Absolutely Everything by Christopher Lloyd
“A History of Earth, Dinosaurs, Rulers, Robots and Other Things Too Numerous” – this fantastic and unique non-fiction book is highly recommended to stretch and encourage inquisitive children and encourage critical thinking. This recently revised and expanded edition is a brilliant resource for any year 6 classroom or child’s bookshelf at home. Read our review for more details.
A Boy Called Hope by Lara Williamson
Year 6 students will love this highly original and interesting peek into the life of Dan Hope and his dysfunctional family. Touching and thought-provoking, it is an excellent book to read after Wonder and a great book to discuss with Year 6 pupils in PSHE. This story is a brilliant study of family relationships and changing friendships.
Illegal by Eoin Colfer
A thrilling graphic novel with sparkling text and dialogue. Ebo is left alone when his brother disappears and his sister has already fled. Now he must set out on an epic and dangerous journey across deserts and through dangerous city streets to reach the sea, and a chance to escape and find his family. An accessible and well-written illustrated text, this is an ideal year 6 book for guided reading groups.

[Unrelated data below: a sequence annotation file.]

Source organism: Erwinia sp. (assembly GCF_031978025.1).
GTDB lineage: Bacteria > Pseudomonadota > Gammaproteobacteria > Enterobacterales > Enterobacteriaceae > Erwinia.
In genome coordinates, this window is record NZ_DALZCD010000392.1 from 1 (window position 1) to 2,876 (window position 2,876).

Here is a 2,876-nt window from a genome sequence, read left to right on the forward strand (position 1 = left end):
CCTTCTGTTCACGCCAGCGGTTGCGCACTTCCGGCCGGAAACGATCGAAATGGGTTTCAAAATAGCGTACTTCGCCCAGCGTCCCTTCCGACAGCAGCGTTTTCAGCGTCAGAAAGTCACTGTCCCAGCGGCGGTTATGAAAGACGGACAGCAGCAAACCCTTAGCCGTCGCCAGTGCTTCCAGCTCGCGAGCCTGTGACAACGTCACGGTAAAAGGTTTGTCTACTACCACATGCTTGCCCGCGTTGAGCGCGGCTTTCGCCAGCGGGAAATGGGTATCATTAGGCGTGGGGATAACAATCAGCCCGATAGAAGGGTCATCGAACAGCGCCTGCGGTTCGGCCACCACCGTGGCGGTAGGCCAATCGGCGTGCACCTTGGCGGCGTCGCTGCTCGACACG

The Nowhere Emporium by Ross MacKenzie
When a strange shop appears out of nowhere, Daniel finds himself drawn into the mysterious building and its never-ending passages and surprises. He starts working for the owner – Mr Silver – but when Mr Silver vanishes into thin air, Daniel has to face threats and dark forces to save the Emporium. With rich language and sharply written descriptions, this is a great class reader book for Year 6.
Time Travelling With a Hamster by Ross Welford
A moving and memorable story about time travel. When Al reads a letter it sets off a chain of events in which he races to travel back to 1984 to try and save his late father. A highly imaginative and thought-provoking middle-grade chapter book, this is a must-read novel for year sixes.
Cogheart by Peter Bunzl
When her father goes missing in mysterious circumstances, Lily’s life is in sudden danger. Who took her father, and what do they want? A great page-turner book for ten-year-olds set in a steampunk Victorian world of shadowy clockmakers. With relatable characters and an ever-twisting plot, this is a compelling book for group reading in year 6.